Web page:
I have an old audio amplifier (JVC A-GX2B) that sometimes produces crackling noises on one of the outputs. So, I opened it and discovered that its two largest capacitors seem to be leaking :

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Can I replace it with any capacitor with the same characteristics (4700uF 50V), or should I instead take specific capacitors for audio? If yes, which ones ?

In addition, do I have interest to replace all the capacitors of this amp (not only the 2 largest)?

  • \$\begingroup\$ I'd be using the same technology of capacitor, Aluminum Electrolytics. Make sure you put the new ones in the same way round. Mark the polarity on the board before you remove them if there is not an indication there already. \$\endgroup\$
    – Trevor_G
    Jan 20, 2018 at 16:22
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    \$\begingroup\$ The fluid that leaks out of an Aluminum Electrolytic capacitor is very aggressive. You can see your other components have been damaged as well. I suggest you clean up very well and contemplate replacing some of those too. Also check your copper traces for damage. Yes, I suggest you replace both capacitors. I have not seen stats but I found Aluminum Electrolytic capacitors are often the first to fail in designs. \$\endgroup\$
    – Oldfart
    Jan 20, 2018 at 16:25
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    \$\begingroup\$ That looks more like glue than it does electrolyte. \$\endgroup\$
    – JRE
    Jan 20, 2018 at 18:04
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    \$\begingroup\$ In other words, the problem lies elsewhere. \$\endgroup\$
    – JRE
    Jan 20, 2018 at 18:07
  • \$\begingroup\$ Those two big capacitors are in the powersupply. If they were bad, you'd have problems on both channels, not just one. \$\endgroup\$
    – JRE
    Jan 20, 2018 at 18:17

2 Answers 2

  • 1: wear safety gloves when handling toxic leaky capacitors, remove and clean safely with isoprop. and mark note polarity (-)
  • 2 : measure dia and Lead pitch DxL [mm] then sort parts by this
  • 3: audio or better low ESR, highest ripple current caps. < 50mOhm, > 3Aripple
  • 4: better caps run cooler with lower ESR and rated for higher temp. but may not fit.
  • 5: Japanese Caps have better reliability
    • I suggest 1st choice Panasonic at Digikey .. cost of shipping may be more than cost of caps.

as suggested: Cap voltage must be same or more
- also capacitance tolerance doesn't matter, and may be larger value.
- all large e-caps may be replaced at same time.

  • 1
    \$\begingroup\$ One more point: Voltage rating should be >= current caps. \$\endgroup\$
    – vofa
    Jan 20, 2018 at 17:26
  • \$\begingroup\$ +1 re: cost of shipping may be more than cost of caps. Got burned with that once... paid like $26 for a $1 part to enter Canada.... \$\endgroup\$
    – Trevor_G
    Jan 21, 2018 at 2:52

I'm not going to answer the question you've posed - Tony Stewart has done a good job of that.

I'm going to address your assumption that those capacitors have leaked.

Capacitors and other parts are often glued into place in audio circuits. If they could move, then they could cause noise. Sometimes, in an effect called "microphony" parts will pick up sounds or vibrations and inject them into your audio. If the parts are glued in place, then they are far less likely to cause problems.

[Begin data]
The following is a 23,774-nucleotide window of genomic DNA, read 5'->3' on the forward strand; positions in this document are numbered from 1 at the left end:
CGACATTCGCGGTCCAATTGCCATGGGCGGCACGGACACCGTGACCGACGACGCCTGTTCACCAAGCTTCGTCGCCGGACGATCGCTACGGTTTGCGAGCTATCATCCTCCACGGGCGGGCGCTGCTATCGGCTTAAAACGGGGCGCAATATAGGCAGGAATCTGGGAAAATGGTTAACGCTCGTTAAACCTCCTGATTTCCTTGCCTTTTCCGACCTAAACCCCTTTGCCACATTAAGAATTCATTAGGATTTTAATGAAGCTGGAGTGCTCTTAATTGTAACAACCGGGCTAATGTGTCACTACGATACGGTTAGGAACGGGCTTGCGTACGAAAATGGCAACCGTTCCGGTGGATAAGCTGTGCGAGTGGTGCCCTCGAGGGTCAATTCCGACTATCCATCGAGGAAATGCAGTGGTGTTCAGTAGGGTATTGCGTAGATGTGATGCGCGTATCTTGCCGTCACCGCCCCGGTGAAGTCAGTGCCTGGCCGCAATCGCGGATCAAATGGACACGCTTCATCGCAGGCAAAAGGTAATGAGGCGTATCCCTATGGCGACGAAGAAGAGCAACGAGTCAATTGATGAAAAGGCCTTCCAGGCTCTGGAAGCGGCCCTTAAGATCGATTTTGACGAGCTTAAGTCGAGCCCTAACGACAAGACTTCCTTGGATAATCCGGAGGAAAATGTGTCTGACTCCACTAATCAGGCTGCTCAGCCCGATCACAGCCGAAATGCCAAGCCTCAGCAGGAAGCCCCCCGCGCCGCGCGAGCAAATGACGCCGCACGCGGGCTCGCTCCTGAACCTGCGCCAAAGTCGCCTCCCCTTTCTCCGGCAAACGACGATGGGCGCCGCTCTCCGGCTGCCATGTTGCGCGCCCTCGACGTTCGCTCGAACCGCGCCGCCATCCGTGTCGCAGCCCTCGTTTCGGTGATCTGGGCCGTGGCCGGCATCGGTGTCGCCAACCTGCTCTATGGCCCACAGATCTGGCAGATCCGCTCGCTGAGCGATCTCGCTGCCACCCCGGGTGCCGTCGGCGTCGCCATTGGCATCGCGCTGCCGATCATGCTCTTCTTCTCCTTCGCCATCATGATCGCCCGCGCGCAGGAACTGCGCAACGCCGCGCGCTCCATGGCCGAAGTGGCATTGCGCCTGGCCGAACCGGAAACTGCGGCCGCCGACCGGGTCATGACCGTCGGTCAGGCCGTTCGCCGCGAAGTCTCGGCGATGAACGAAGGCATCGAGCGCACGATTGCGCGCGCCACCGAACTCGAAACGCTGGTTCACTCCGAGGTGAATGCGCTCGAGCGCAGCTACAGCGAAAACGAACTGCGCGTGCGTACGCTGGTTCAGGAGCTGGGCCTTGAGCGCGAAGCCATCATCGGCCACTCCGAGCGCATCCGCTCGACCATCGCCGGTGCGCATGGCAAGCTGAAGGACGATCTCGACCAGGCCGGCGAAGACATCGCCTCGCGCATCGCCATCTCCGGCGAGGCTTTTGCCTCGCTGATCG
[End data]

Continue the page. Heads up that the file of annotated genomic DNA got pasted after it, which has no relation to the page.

Large parts (like your capacitors) can also break off from their own weight if the board is accelerated violently (say, dropped on the floor.)

Your capacitors appear to be glued down. The glue is often a brownish color as in your pictures. Also note that it only extends a couple of millimeters around the part. If it were leakage, it wouldn't be as evenly distributed.

The electrolyte is corrosive. If the stuff you see were electrolyte, the wires on the parts that have brown stuff on them would be greenish (copper turns green when it corrodes.)

Finally, those capacitors appear to be in the powersupply. If they were the cause of the noise, it would cause noise on both channels at the same time.

So, I think your problems lies elsewhere.

I would check the volume control and the connectors for the noisy channel. Wiggle the volume control and see if it causes noise. Wiggle all the connectors and see if they make noise.

After that, flip the board over and look for solder joints that have gone bad.

Often times on old equipment, you will find a part with a leg that has a "ring" around the pin where it comes out of the solder on the back of the board. Heat and vibration weaken the solder, and the pin breaks loose. It isn't soldered any more, but it still conducts, because the pin is still mechanically in contact with the solder. Vibration causes it to lose contact, and you get noise.

  • \$\begingroup\$ Thanks for your answer! Indeed, my problem may not be the capacitor.... I will look elsewhere thanks to your advice! \$\endgroup\$
    – Alain
    Jan 21, 2018 at 19:59
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    \$\begingroup\$ I cleaned all the electronic boards whith a "cleaning contact" product and the result was amazing, no more crackling noises, even after 2 months. Thanks again ! \$\endgroup\$
    – Alain
    Apr 3, 2018 at 16:45
  • \$\begingroup\$ I might add that sometimes bad solder joints cannot be detected visually. I recently touched up the three pins of one transistor that looked OK. I confirmed that transistor was causing the crackling noise the internal amplifier of my old subwoofer makes when warmed up. I touched up the solder joints of the pins of this transistor and the noise disappeared completely. A more detail in the Answer I posted in my own thread: electronics.stackexchange.com/questions/289929/… \$\endgroup\$
    – zeron
    Jul 28, 2018 at 20:31

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